What Muscles Are You Working When Doing Sit-Ups?

by Kristin Dorman

About Kristin Dorman

Kristin Dorman has been writing since 1999 and has had work featured in "The Stylus," the University of Maryland's literary journal. She is a certified yoga instructor and teaches a "Yoga for Runners" course through community education. Dorman holds a Bachelor of Arts in studio art and art history from the University of Maryland, where she graduated with university and departmental honors.

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Situps are strength-building exercises that target your abdominal muscles and facilitate weight loss by burning calories. Do situps with proper alignment to reduce strain on your back and use other strength exercises and aerobic training for a well-rounded fitness regimen. Avoid tilting your pelvis or arching your spine during situps because this causes lower-back pain. Eat a low-calorie, balanced diet to burn fat and help tone your abdominal muscles.

Rectus Abdominis

Situps work your rectus abdominis, a superficial layer of major abdominal muscles. A sheet of connective tissue surrounds the muscles of the rectus abdominis, creating the six-pack look, though technically there are eight muscles, not six. The last pair of rectus abdominis muscles extend from your belly button down to your groin, so they are less noticeable than the top three pairs. Rectus abdominis muscles function to flex your torso in the upward phase of a situp and help control the speed of the downward phase.

Transverse Abdominis

Your transverse abdominis is the deepest layer of large abdominal muscles and has horizontal fibers that contract toward the center line of your body. Your transverse abdominis provides stability instead of flexion, contracting before you do a situp to prepare your torso for movement. According to the American Council on Exercise, researchers say the transverse abdominis provides feedback to your central nervous system before movements that potentially destabilize your spine.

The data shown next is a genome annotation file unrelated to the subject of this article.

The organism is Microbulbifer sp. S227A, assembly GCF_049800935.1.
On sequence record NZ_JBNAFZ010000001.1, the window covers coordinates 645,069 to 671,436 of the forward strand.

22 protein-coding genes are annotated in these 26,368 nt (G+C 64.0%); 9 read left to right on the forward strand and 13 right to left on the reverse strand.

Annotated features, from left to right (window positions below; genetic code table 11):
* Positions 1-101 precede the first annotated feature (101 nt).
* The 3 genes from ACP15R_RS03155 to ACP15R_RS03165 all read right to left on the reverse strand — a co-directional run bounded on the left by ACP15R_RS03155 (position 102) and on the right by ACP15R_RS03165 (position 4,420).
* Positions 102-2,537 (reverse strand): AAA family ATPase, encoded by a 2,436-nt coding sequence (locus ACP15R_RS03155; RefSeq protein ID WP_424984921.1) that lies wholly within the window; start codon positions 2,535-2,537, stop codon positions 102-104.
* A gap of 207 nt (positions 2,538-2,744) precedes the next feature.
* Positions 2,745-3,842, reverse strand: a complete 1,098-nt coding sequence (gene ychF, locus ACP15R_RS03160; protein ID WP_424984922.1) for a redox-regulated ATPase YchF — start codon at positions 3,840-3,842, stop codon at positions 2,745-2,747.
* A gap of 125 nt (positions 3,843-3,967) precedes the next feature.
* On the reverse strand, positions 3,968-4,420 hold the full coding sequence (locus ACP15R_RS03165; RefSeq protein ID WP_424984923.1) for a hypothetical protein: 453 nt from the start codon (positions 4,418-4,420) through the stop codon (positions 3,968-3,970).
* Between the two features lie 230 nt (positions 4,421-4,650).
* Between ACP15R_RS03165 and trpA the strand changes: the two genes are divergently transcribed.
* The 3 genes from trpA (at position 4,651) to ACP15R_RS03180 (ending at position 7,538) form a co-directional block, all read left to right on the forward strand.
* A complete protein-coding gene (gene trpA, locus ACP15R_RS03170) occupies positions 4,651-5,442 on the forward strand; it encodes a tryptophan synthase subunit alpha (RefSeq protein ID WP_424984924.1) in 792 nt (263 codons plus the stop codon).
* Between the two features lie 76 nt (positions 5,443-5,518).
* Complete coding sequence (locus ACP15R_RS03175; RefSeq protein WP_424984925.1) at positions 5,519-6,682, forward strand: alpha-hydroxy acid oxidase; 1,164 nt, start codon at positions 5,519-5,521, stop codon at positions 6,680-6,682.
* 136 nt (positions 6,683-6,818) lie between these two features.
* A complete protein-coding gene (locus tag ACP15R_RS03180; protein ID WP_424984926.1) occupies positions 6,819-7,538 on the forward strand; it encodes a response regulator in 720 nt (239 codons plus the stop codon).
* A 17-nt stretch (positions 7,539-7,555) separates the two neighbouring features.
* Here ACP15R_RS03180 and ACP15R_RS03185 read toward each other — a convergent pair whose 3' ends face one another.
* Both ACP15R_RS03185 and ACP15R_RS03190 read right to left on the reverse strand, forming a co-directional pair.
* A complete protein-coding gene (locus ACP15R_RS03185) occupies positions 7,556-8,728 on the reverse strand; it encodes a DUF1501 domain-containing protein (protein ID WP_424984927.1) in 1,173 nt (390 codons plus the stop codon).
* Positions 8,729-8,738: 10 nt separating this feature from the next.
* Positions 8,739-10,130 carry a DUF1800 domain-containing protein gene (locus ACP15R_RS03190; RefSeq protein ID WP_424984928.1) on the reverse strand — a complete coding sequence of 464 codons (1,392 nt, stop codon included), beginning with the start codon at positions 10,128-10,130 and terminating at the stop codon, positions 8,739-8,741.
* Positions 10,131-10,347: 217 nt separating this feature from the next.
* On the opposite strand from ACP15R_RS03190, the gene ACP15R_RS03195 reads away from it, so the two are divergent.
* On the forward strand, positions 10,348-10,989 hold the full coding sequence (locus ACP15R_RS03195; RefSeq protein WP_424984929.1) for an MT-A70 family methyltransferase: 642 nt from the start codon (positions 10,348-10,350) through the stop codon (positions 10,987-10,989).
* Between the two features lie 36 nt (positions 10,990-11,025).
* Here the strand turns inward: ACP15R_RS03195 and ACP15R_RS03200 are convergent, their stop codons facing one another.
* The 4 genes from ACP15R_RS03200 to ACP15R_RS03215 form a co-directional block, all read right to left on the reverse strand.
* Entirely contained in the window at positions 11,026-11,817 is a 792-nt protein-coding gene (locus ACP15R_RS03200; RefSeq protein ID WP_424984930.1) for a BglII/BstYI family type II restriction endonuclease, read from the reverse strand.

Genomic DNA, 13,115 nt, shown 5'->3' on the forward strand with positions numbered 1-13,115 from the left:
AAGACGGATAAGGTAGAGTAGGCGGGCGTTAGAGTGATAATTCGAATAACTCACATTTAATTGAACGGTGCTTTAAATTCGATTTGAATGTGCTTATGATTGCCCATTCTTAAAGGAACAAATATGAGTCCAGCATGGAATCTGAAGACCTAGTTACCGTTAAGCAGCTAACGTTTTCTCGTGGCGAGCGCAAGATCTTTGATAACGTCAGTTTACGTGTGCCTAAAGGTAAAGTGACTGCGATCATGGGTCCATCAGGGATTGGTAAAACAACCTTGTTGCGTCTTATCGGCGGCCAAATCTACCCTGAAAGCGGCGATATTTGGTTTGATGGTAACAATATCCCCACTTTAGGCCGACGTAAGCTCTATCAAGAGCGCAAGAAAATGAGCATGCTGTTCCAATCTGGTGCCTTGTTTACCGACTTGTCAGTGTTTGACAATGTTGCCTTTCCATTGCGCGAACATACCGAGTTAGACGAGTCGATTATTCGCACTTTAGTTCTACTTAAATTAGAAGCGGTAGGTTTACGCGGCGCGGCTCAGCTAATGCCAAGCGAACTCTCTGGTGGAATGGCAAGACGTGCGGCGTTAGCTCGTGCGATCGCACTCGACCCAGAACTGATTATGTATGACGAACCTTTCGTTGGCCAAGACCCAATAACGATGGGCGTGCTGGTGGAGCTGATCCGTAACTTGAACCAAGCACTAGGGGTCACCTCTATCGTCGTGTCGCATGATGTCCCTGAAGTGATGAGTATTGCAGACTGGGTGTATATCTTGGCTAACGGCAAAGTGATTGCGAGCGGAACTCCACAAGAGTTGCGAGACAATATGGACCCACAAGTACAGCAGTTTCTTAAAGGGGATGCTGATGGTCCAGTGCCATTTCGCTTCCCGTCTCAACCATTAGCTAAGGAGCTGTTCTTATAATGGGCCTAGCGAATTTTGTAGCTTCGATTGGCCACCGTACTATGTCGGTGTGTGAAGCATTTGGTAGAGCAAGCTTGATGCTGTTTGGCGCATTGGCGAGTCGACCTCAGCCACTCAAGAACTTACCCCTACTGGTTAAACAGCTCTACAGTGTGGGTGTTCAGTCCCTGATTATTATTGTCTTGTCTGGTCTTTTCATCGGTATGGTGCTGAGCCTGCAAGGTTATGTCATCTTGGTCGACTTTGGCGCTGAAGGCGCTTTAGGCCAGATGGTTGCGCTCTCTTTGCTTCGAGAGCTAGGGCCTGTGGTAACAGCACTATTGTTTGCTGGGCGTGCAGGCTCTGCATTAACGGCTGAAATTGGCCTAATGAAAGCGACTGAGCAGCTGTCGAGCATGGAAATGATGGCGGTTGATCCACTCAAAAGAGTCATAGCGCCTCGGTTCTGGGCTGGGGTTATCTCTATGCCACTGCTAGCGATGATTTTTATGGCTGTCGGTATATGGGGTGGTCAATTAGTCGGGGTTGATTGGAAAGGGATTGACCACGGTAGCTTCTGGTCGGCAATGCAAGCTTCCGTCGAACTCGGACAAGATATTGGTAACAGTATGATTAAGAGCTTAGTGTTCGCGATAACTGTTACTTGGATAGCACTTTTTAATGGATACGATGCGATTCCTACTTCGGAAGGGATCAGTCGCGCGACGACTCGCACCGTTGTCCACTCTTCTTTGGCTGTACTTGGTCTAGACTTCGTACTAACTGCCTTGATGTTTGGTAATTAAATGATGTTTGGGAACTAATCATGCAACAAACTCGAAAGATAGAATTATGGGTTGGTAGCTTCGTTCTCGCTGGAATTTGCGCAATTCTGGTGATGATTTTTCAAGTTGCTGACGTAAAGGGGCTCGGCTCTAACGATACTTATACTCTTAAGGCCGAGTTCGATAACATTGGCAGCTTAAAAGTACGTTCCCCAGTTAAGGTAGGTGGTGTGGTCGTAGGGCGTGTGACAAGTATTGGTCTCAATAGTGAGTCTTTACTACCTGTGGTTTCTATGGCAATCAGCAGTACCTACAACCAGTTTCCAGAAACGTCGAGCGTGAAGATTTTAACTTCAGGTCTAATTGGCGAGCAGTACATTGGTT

External Obliques

Situps engage your obliques, which are superficial, lateral abdominal muscle layers. Your external obliques are on top of your rectus abdominis and have fibers pointing down and toward the center line of your body. Anatomy students imagine sliding their hands in their pockets to remember the direction of external oblique fibers. Your external obliques flex your vertebral column and compress the abdominal wall to support your internal organs.

Internal Obliques

Lying under the external obliques are the internal obliques, which connect to the lateral edge of your rectus abdominis. Internal obliques also assist flexion and support internal organs. Muscles fibers of your internal obliques run downward and away from the center line of your body, the opposite direction of external obliques. During situps, the sides of both your internal and external obliques work together to support trunk flexion, but also contract individually during trunk rotation.

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This article reflects the views of the writer and does not necessarily reflect the views of Jillian Michaels or JillianMichaels.com.